Enteric Nervous System (ENS) Development and Differentiation
The ENS is a vast branch of the peripheral nervous system resident within the entire gut. It is also known as the gut brain and an essential portion of the gut-brain-axis. The main constituents of the ENS are hundreds of thousands of neurons and glia embedded within the walls of the gut. The ENS exhibits diverse enteric neuron subtypes and glial cells, which together regulates gut peristalsis, water balance and hormone secretions. While we know that the ENS is largely derived from the neural crest, we still know very little about its vast in vivo construction in the context of the gut
During zebrafish embryonic development, enteric neural crest cells migrate into the primitive gut as two migratory chains, surround the gut tube, and turn into neurons by the 5th day in development in order to form the ENS. Zebrafish offer a simplified vertebrate model to study ENS development.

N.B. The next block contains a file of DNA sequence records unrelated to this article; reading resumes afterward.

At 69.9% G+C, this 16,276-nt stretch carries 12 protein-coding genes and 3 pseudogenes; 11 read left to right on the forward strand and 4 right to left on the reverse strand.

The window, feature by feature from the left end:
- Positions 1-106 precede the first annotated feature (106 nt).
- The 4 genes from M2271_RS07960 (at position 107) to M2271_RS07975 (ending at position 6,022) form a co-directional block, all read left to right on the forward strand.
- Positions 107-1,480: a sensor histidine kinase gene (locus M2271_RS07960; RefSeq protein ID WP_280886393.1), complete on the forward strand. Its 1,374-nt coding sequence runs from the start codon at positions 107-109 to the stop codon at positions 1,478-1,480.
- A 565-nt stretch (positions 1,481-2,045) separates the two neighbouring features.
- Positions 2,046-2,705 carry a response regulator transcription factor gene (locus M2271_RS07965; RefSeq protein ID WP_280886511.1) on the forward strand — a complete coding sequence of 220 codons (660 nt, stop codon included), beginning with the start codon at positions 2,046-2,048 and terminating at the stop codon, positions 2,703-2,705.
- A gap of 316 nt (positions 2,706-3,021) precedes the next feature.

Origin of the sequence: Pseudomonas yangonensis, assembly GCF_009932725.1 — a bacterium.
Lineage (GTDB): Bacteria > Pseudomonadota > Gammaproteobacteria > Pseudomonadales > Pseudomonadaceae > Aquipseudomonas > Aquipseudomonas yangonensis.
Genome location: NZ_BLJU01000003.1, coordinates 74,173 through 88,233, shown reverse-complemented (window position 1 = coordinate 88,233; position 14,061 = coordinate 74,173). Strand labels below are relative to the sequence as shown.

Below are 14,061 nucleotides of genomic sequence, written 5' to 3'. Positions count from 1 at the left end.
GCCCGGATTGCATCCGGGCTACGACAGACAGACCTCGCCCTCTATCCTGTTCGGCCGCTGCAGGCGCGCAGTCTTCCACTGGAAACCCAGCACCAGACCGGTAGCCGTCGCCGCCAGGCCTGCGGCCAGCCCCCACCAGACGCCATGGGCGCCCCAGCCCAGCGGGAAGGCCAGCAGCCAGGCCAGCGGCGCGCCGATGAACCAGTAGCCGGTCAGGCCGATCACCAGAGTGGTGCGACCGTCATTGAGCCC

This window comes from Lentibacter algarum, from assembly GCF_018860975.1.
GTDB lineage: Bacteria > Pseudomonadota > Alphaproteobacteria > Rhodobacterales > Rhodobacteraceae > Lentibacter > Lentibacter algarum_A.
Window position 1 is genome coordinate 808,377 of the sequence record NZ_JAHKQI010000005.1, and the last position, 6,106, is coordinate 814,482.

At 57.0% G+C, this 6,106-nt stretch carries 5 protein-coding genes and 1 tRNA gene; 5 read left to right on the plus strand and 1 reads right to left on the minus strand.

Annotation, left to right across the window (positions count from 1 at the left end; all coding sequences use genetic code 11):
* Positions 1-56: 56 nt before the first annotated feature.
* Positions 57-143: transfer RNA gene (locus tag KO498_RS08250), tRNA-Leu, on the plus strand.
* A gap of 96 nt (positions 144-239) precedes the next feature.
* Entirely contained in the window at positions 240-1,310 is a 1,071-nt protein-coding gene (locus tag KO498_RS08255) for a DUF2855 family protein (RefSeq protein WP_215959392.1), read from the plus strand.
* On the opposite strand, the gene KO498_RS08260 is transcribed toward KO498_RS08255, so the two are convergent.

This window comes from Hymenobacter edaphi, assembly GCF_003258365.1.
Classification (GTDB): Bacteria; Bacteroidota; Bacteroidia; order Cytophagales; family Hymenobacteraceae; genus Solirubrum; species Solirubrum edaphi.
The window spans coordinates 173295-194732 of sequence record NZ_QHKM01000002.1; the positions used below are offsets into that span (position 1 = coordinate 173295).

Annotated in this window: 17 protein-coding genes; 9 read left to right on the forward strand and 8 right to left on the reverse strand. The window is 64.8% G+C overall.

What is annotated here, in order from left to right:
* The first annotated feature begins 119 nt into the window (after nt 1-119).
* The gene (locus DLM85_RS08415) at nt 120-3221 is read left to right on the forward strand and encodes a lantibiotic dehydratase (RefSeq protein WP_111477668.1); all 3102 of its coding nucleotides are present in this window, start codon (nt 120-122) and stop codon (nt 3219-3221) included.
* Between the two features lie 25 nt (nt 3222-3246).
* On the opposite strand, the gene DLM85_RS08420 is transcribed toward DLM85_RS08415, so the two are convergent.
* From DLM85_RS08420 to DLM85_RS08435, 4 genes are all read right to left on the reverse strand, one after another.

In our lab, we seek to understand how the ENS differentiates from the neural crest:
We investigate how signaling factors, and other microenvironmental cues, interact with neural crest cells and gut tissues to orchestrate early ENS tissue patterning. We are also keen to understand the genetic underpinnings of enteric neuron diversification into specific neuron types.
We leverage whole animal time-lapse live imaging and single cell tracking experiments to resolve the complex emergence of enteric neurons in the zebrafish gut, as shown on video left.
Our recent study here https://doi.org/10.1242/dev.200668, in which we observed that enteric neural crest cells couple proliferation, migration speed, and cell density, to ensure proper gut tube colonization and timing of enteric neuron differentiation.